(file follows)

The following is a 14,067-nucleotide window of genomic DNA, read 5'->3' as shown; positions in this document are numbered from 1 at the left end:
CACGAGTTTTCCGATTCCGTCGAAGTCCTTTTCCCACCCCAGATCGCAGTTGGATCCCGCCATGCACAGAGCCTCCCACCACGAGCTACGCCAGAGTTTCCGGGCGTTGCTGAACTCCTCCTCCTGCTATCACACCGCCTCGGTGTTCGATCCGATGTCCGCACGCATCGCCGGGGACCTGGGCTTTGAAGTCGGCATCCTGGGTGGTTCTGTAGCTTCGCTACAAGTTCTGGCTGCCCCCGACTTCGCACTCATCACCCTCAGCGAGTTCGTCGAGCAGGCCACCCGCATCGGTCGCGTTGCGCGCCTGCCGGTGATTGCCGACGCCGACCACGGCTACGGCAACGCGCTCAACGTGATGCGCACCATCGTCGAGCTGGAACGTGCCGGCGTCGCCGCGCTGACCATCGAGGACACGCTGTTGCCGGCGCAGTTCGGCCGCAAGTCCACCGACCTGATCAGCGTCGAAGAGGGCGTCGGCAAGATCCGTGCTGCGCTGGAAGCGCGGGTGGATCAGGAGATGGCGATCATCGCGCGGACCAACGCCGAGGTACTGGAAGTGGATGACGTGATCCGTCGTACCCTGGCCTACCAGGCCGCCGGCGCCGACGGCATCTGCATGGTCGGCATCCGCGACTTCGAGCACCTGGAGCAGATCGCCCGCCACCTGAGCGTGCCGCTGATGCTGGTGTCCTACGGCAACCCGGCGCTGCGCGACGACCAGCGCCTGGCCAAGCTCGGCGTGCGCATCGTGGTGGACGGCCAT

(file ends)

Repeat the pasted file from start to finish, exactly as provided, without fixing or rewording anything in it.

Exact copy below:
The following is a 14,067-nucleotide window of genomic DNA, read 5'->3' as shown; positions in this document are numbered from 1 at the left end:
CACGAGTTTTCCGATTCCGTCGAAGTCCTTTTCCCACCCCAGATCGCAGTTGGATCCCGCCATGCACAGAGCCTCCCACCACGAGCTACGCCAGAGTTTCCGGGCGTTGCTGAACTCCTCCTCCTGCTATCACACCGCCTCGGTGTTCGATCCGATGTCCGCACGCATCGCCGGGGACCTGGGCTTTGAAGTCGGCATCCTGGGTGGTTCTGTAGCTTCGCTACAAGTTCTGGCTGCCCCCGACTTCGCACTCATCACCCTCAGCGAGTTCGTCGAGCAGGCCACCCGCATCGGTCGCGTTGCGCGCCTGCCGGTGATTGCCGACGCCGACCACGGCTACGGCAACGCGCTCAACGTGATGCGCACCATCGTCGAGCTGGAACGTGCCGGCGTCGCCGCGCTGACCATCGAGGACACGCTGTTGCCGGCGCAGTTCGGCCGCAAGTCCACCGACCTGATCAGCGTCGAAGAGGGCGTCGGCAAGATCCGTGCTGCGCTGGAAGCGCGGGTGGATCAGGAGATGGCGATCATCGCGCGGACCAACGCCGAGGTACTGGAAGTGGATGACGTGATCCGTCGTACCCTGGCCTACCAGGCCGCCGGCGCCGACGGCATCTGCATGGTCGGCATCCGCGACTTCGAGCACCTGGAGCAGATCGCCCGCCACCTGAGCGTGCCGCTGATGCTGGTGTCCTACGGCAACCCGGCGCTGCGCGACGACCAGCGCCTGGCCAAGCTCGGCGTGCGCATCGTGGTGGACGGCCAT